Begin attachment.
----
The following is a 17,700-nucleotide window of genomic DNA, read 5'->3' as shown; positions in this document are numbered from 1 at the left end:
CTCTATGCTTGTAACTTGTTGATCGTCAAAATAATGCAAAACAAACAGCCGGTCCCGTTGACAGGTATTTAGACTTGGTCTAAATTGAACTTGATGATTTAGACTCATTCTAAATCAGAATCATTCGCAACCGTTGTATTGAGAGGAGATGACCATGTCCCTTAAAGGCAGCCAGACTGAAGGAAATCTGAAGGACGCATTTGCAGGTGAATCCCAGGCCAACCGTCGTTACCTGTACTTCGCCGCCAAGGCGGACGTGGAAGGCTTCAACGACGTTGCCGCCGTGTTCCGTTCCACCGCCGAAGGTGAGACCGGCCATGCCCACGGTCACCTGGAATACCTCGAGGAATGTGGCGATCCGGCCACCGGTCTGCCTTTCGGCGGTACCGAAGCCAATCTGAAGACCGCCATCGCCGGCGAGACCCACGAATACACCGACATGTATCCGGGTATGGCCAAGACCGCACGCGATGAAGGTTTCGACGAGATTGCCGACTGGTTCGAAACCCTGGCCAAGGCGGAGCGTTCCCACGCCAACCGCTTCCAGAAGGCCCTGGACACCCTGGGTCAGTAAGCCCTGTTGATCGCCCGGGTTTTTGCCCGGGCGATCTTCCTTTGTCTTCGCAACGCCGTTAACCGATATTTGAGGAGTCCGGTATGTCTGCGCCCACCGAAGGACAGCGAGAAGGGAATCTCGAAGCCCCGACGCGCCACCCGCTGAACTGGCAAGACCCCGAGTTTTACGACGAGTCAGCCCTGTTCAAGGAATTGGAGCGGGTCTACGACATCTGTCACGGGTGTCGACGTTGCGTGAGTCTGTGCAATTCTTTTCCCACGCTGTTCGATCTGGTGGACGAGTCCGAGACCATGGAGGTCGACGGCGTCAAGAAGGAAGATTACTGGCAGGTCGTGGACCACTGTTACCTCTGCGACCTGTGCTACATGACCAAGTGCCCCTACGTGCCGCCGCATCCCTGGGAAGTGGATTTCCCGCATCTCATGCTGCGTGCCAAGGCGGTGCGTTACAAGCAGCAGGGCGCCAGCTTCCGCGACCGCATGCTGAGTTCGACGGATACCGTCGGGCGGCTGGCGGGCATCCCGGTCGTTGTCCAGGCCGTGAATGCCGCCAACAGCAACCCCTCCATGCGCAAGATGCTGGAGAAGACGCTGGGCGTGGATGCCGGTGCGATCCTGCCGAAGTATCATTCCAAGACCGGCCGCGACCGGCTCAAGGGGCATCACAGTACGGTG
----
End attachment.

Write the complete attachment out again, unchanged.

The following is a 17,700-nucleotide window of genomic DNA, read 5'->3' as shown; positions in this document are numbered from 1 at the left end:
CTCTATGCTTGTAACTTGTTGATCGTCAAAATAATGCAAAACAAACAGCCGGTCCCGTTGACAGGTATTTAGACTTGGTCTAAATTGAACTTGATGATTTAGACTCATTCTAAATCAGAATCATTCGCAACCGTTGTATTGAGAGGAGATGACCATGTCCCTTAAAGGCAGCCAGACTGAAGGAAATCTGAAGGACGCATTTGCAGGTGAATCCCAGGCCAACCGTCGTTACCTGTACTTCGCCGCCAAGGCGGACGTGGAAGGCTTCAACGACGTTGCCGCCGTGTTCCGTTCCACCGCCGAAGGTGAGACCGGCCATGCCCACGGTCACCTGGAATACCTCGAGGAATGTGGCGATCCGGCCACCGGTCTGCCTTTCGGCGGTACCGAAGCCAATCTGAAGACCGCCATCGCCGGCGAGACCCACGAATACACCGACATGTATCCGGGTATGGCCAAGACCGCACGCGATGAAGGTTTCGACGAGATTGCCGACTGGTTCGAAACCCTGGCCAAGGCGGAGCGTTCCCACGCCAACCGCTTCCAGAAGGCCCTGGACACCCTGGGTCAGTAAGCCCTGTTGATCGCCCGGGTTTTTGCCCGGGCGATCTTCCTTTGTCTTCGCAACGCCGTTAACCGATATTTGAGGAGTCCGGTATGTCTGCGCCCACCGAAGGACAGCGAGAAGGGAATCTCGAAGCCCCGACGCGCCACCCGCTGAACTGGCAAGACCCCGAGTTTTACGACGAGTCAGCCCTGTTCAAGGAATTGGAGCGGGTCTACGACATCTGTCACGGGTGTCGACGTTGCGTGAGTCTGTGCAATTCTTTTCCCACGCTGTTCGATCTGGTGGACGAGTCCGAGACCATGGAGGTCGACGGCGTCAAGAAGGAAGATTACTGGCAGGTCGTGGACCACTGTTACCTCTGCGACCTGTGCTACATGACCAAGTGCCCCTACGTGCCGCCGCATCCCTGGGAAGTGGATTTCCCGCATCTCATGCTGCGTGCCAAGGCGGTGCGTTACAAGCAGCAGGGCGCCAGCTTCCGCGACCGCATGCTGAGTTCGACGGATACCGTCGGGCGGCTGGCGGGCATCCCGGTCGTTGTCCAGGCCGTGAATGCCGCCAACAGCAACCCCTCCATGCGCAAGATGCTGGAGAAGACGCTGGGCGTGGATGCCGGTGCGATCCTGCCGAAGTATCATTCCAAGACCGGCCGCGACCGGCTCAAGGGGCATCACAGTACGGTG